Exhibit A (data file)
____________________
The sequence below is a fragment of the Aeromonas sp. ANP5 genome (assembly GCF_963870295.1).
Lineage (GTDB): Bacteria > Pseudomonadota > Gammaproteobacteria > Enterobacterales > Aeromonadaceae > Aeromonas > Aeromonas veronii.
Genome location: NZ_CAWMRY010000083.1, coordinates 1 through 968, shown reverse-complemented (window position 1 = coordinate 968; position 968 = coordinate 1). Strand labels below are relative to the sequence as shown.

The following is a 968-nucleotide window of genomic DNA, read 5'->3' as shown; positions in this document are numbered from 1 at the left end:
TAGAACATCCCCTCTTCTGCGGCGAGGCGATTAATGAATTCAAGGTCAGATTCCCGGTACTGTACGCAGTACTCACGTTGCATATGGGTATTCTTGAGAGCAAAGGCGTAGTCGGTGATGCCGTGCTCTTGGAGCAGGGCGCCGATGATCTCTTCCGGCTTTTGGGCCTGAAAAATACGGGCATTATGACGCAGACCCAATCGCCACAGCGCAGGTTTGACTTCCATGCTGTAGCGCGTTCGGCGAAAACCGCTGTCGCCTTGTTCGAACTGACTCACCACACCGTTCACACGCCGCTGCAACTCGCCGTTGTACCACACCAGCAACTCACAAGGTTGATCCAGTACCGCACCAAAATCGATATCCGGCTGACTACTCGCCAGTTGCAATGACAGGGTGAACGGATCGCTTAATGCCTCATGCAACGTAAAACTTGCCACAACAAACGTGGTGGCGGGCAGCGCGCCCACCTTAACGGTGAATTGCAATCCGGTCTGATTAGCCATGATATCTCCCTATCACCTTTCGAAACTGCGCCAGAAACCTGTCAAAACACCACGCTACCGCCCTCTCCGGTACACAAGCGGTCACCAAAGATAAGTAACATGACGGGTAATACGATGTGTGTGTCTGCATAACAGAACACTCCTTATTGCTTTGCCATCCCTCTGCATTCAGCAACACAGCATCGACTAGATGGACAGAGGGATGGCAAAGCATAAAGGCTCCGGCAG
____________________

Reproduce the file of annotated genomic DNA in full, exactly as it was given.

The sequence below is a fragment of the Aeromonas sp. ANP5 genome (assembly GCF_963870295.1).
Lineage (GTDB): Bacteria > Pseudomonadota > Gammaproteobacteria > Enterobacterales > Aeromonadaceae > Aeromonas > Aeromonas veronii.
Genome location: NZ_CAWMRY010000083.1, coordinates 1 through 968, shown reverse-complemented (window position 1 = coordinate 968; position 968 = coordinate 1). Strand labels below are relative to the sequence as shown.

The following is a 968-nucleotide window of genomic DNA, read 5'->3' as shown; positions in this document are numbered from 1 at the left end:
TAGAACATCCCCTCTTCTGCGGCGAGGCGATTAATGAATTCAAGGTCAGATTCCCGGTACTGTACGCAGTACTCACGTTGCATATGGGTATTCTTGAGAGCAAAGGCGTAGTCGGTGATGCCGTGCTCTTGGAGCAGGGCGCCGATGATCTCTTCCGGCTTTTGGGCCTGAAAAATACGGGCATTATGACGCAGACCCAATCGCCACAGCGCAGGTTTGACTTCCATGCTGTAGCGCGTTCGGCGAAAACCGCTGTCGCCTTGTTCGAACTGACTCACCACACCGTTCACACGCCGCTGCAACTCGCCGTTGTACCACACCAGCAACTCACAAGGTTGATCCAGTACCGCACCAAAATCGATATCCGGCTGACTACTCGCCAGTTGCAATGACAGGGTGAACGGATCGCTTAATGCCTCATGCAACGTAAAACTTGCCACAACAAACGTGGTGGCGGGCAGCGCGCCCACCTTAACGGTGAATTGCAATCCGGTCTGATTAGCCATGATATCTCCCTATCACCTTTCGAAACTGCGCCAGAAACCTGTCAAAACACCACGCTACCGCCCTCTCCGGTACACAAGCGGTCACCAAAGATAAGTAACATGACGGGTAATACGATGTGTGTGTCTGCATAACAGAACACTCCTTATTGCTTTGCCATCCCTCTGCATTCAGCAACACAGCATCGACTAGATGGACAGAGGGATGGCAAAGCATAAAGGCTCCGGCAG